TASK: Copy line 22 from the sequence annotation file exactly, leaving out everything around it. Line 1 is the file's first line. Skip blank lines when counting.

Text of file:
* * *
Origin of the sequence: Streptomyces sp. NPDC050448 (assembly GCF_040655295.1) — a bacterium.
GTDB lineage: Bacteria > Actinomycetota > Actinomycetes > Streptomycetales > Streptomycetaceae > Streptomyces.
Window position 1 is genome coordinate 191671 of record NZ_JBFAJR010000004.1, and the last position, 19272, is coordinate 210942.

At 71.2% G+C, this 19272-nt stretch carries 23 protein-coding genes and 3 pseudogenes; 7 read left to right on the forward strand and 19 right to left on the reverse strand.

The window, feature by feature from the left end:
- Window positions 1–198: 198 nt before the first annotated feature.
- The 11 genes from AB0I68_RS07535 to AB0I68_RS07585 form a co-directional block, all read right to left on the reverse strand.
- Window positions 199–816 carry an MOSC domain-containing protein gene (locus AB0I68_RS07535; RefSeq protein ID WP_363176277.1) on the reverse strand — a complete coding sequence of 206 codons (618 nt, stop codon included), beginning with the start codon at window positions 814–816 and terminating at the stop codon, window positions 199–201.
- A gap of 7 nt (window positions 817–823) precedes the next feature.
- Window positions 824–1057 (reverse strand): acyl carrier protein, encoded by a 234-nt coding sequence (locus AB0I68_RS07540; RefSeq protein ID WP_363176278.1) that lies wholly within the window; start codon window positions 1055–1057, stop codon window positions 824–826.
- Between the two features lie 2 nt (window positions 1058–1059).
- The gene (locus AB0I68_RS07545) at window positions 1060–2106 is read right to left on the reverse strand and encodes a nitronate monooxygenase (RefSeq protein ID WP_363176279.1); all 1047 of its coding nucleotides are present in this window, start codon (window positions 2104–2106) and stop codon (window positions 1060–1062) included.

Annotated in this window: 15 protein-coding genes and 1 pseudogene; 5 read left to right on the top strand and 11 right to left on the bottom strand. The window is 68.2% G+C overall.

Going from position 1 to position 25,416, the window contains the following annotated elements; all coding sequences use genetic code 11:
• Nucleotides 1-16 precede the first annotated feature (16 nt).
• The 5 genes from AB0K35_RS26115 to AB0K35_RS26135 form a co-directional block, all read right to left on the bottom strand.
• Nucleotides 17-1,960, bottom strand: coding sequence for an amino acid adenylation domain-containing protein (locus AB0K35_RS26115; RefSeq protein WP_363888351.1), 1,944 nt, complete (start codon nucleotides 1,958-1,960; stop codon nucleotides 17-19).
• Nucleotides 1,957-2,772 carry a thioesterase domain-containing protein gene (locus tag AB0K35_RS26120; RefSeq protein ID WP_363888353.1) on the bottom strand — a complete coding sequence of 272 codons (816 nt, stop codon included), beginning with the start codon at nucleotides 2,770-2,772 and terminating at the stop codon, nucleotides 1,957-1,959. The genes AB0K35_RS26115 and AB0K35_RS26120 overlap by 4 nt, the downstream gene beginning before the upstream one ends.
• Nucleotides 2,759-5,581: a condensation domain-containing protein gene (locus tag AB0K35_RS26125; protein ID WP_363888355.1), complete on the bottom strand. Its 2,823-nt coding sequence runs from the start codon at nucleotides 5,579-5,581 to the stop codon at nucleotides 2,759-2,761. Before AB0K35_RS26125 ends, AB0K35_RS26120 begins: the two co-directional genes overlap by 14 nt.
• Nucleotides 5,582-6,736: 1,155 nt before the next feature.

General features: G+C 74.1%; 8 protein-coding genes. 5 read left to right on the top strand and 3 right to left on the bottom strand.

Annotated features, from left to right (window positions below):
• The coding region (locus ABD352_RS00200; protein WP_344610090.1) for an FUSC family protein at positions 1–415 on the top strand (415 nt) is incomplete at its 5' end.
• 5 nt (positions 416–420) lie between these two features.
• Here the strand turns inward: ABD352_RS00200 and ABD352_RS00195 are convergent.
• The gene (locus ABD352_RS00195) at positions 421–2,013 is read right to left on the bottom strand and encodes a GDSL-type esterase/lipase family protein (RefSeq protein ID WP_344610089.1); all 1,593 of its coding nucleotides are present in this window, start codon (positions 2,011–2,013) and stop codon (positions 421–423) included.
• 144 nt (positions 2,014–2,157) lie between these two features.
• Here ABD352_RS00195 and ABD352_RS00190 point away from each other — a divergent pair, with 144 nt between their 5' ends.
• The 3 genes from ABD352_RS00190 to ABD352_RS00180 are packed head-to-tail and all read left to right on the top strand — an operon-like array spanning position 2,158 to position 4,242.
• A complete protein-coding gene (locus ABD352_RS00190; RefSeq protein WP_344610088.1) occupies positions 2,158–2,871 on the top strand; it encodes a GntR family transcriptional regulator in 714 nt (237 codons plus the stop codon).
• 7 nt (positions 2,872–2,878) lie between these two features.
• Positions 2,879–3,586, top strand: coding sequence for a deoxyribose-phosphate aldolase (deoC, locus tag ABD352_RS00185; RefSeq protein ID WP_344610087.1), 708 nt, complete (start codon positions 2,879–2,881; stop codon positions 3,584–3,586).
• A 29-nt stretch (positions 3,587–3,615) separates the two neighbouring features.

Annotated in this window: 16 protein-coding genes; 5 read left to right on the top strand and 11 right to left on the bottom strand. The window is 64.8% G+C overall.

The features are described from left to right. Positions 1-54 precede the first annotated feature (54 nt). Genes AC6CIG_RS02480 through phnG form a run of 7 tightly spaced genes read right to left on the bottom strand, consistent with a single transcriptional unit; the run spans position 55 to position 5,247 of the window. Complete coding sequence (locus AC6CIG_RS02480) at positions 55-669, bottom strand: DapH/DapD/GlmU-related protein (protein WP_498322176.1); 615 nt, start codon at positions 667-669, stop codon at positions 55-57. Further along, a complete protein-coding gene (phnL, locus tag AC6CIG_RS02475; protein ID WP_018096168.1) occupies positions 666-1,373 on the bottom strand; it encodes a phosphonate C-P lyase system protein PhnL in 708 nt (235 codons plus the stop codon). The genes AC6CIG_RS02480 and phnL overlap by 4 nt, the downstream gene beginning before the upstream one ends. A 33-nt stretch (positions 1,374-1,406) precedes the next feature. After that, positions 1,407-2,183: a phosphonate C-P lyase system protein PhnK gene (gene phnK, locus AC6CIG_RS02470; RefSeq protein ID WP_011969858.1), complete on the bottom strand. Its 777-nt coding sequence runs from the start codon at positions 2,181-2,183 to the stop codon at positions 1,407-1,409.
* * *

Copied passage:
Annotated features, from left to right (window positions below):